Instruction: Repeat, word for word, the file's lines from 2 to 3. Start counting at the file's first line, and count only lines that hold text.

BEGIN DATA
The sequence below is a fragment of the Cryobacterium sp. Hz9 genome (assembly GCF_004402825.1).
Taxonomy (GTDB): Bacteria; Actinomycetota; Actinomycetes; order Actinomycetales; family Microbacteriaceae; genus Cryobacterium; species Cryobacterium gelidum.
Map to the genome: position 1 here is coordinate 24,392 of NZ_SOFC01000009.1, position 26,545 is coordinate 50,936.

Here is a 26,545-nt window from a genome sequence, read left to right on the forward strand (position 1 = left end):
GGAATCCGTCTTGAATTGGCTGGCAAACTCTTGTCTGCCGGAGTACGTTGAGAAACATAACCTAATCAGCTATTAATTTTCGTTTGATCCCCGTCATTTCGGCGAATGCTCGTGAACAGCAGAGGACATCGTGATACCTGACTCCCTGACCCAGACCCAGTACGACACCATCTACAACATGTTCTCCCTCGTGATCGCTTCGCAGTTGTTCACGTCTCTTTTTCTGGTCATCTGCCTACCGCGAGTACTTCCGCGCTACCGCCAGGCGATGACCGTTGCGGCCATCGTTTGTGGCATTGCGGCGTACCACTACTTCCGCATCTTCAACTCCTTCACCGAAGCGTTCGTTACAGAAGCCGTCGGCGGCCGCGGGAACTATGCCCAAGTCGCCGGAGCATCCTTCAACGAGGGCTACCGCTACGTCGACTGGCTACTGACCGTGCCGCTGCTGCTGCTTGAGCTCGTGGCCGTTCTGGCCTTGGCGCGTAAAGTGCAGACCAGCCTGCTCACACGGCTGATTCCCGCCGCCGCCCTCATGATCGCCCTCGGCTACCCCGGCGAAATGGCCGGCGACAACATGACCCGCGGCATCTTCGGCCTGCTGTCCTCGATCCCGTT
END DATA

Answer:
Taxonomy (GTDB): Bacteria; Actinomycetota; Actinomycetes; order Actinomycetales; family Microbacteriaceae; genus Cryobacterium; species Cryobacterium gelidum.
Map to the genome: position 1 here is coordinate 24,392 of NZ_SOFC01000009.1, position 26,545 is coordinate 50,936.